6. The court issued the relevant orders on form JD–JM–65, generally used in neglect proceedings pursuant to § 46b–129 (j), adjudicating the children neglected and ordering that custody and guardianship be vested in the children's father, subject to six months of protective supervision.At the same time, however, the court also issued two orders on form JDJM–76, which traditionally applies in revocation of commitment proceedings under General Statutes § 46b–129 (m), ordering the revocation of the custody and guardianship vested in the grandmother, and ordering that custody and guardianship revert to the children's father with six months protective supervision. The propriety, import or relevance of this order has not been raised, briefed or addressed by the parties, nor was a copy of the order made part of the grandmother's appendix.
7. In its memorandum of decision, the court did not cite to any statute upon which it relied in applying the presumption at issue. We note, however, that the petitioner, in an argument to the trial court, cited General Statutes § 46b–56b in support of the position that the court should transfer custody and guardianship to Angel J.; the grandmother did not object to or argue the inapplicability of that statute. Thus, we presume that the court was referring to § 46b–56b when it stated that there was a rebuttal presumption in favor of the father in this case. Section 46b–56b contains a statutory rebuttable presumption in favor of the parent in custody disputes between a parent and a nonparent. We use this opportunity to reiterate that the applicability of § 46b–56b is restricted to dissolution and custody matters brought under chapter 815j of the General Statutes and is not applicable in cases that do not arise from dissolution of marriage, legal separation or annulment actions. In re Cameron C., 103 Conn.App. 746, 754, 755, 930 A.2d 826 (2007) (“[t]he plain meaning of § 46b–56[b], read within the context of related statutes within chapter 815j, makes clear that this provision is intended to apply only in dissolution of marriage, legal separation and annulment actions”), cert. denied, 285 Conn. 906, 942 A.2d 414 (2008).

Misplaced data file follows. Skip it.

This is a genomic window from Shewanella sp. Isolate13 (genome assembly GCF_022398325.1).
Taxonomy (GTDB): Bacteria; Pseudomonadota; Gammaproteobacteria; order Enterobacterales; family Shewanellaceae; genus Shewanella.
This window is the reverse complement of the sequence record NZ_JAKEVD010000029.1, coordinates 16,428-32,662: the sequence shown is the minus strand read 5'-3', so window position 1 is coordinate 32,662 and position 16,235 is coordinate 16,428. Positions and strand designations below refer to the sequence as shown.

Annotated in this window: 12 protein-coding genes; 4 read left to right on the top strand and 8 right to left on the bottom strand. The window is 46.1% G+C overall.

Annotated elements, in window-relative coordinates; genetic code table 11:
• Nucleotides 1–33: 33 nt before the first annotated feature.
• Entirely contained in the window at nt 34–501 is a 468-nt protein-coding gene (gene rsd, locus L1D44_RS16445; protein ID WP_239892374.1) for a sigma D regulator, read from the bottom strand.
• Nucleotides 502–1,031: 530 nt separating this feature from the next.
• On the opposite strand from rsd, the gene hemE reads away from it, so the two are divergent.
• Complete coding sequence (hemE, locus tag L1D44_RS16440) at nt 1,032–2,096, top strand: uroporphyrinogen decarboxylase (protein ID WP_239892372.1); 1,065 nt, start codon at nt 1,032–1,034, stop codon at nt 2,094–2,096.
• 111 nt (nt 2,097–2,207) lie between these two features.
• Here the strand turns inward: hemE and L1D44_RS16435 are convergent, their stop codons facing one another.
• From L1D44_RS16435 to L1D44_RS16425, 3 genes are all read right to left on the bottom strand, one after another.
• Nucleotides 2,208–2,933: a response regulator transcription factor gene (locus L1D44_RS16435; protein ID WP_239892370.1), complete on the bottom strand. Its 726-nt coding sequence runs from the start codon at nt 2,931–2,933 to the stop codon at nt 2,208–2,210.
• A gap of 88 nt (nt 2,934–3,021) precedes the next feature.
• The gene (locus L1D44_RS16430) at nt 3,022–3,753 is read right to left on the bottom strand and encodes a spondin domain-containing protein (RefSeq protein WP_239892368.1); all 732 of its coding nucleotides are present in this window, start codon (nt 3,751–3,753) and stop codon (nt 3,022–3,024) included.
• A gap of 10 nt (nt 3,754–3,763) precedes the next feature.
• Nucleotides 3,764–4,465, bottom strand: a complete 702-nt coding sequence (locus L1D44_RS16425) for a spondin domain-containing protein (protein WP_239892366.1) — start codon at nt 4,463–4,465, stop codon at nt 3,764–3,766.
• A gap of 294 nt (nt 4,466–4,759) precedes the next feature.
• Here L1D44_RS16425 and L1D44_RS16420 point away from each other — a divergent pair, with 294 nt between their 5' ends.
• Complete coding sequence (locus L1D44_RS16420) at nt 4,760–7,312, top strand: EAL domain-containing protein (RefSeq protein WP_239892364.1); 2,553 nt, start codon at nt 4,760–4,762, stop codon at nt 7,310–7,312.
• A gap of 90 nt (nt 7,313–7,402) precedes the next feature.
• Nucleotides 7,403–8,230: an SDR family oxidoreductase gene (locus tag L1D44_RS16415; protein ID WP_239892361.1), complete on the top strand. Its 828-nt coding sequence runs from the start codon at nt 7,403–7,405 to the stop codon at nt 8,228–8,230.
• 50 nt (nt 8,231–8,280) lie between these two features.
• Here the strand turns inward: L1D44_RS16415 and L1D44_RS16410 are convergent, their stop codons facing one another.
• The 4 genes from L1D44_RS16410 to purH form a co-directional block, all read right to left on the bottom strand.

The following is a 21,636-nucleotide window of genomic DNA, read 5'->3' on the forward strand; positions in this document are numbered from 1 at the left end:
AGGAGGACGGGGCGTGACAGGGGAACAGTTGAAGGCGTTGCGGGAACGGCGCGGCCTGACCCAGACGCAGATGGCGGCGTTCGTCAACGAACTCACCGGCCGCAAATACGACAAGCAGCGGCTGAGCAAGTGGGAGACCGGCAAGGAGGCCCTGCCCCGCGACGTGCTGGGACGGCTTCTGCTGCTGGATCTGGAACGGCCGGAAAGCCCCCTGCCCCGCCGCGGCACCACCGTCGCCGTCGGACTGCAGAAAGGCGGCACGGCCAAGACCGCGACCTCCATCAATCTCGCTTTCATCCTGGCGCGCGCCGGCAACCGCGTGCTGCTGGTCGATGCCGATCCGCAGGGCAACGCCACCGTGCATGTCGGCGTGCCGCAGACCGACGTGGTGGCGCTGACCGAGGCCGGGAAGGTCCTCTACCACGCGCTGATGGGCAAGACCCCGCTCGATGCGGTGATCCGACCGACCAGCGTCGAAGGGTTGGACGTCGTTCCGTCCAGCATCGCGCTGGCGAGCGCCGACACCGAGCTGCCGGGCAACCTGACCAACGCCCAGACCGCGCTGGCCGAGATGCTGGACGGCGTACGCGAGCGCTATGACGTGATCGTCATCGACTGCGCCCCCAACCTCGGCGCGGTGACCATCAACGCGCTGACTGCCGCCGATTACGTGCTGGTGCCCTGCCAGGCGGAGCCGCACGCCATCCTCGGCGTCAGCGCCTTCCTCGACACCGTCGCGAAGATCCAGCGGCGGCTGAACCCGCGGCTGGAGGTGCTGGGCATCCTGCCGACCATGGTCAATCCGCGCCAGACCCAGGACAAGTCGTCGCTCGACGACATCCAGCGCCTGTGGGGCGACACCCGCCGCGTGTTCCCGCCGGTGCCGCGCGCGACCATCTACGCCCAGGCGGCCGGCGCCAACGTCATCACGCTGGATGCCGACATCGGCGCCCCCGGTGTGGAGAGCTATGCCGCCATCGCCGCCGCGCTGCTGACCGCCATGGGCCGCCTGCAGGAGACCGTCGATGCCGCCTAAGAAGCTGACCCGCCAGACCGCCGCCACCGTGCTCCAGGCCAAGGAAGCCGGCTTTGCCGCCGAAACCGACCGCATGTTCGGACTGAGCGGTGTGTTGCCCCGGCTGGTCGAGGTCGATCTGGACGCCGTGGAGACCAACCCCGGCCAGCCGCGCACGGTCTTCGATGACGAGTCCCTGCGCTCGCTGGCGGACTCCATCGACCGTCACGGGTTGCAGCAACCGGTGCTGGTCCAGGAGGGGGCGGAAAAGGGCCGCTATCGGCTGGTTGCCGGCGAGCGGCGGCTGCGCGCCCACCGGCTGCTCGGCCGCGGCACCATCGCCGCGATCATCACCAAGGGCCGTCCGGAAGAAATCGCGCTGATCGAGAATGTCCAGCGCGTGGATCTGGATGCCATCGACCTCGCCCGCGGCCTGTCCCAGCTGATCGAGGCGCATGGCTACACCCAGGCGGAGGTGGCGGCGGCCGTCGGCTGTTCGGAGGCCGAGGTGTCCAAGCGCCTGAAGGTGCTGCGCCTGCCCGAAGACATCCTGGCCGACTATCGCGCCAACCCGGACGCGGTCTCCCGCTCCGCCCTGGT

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Docket No: Nos. 36608, 36609.
Decided: October 16, 2014
Court: Appellate Court of Connecticut.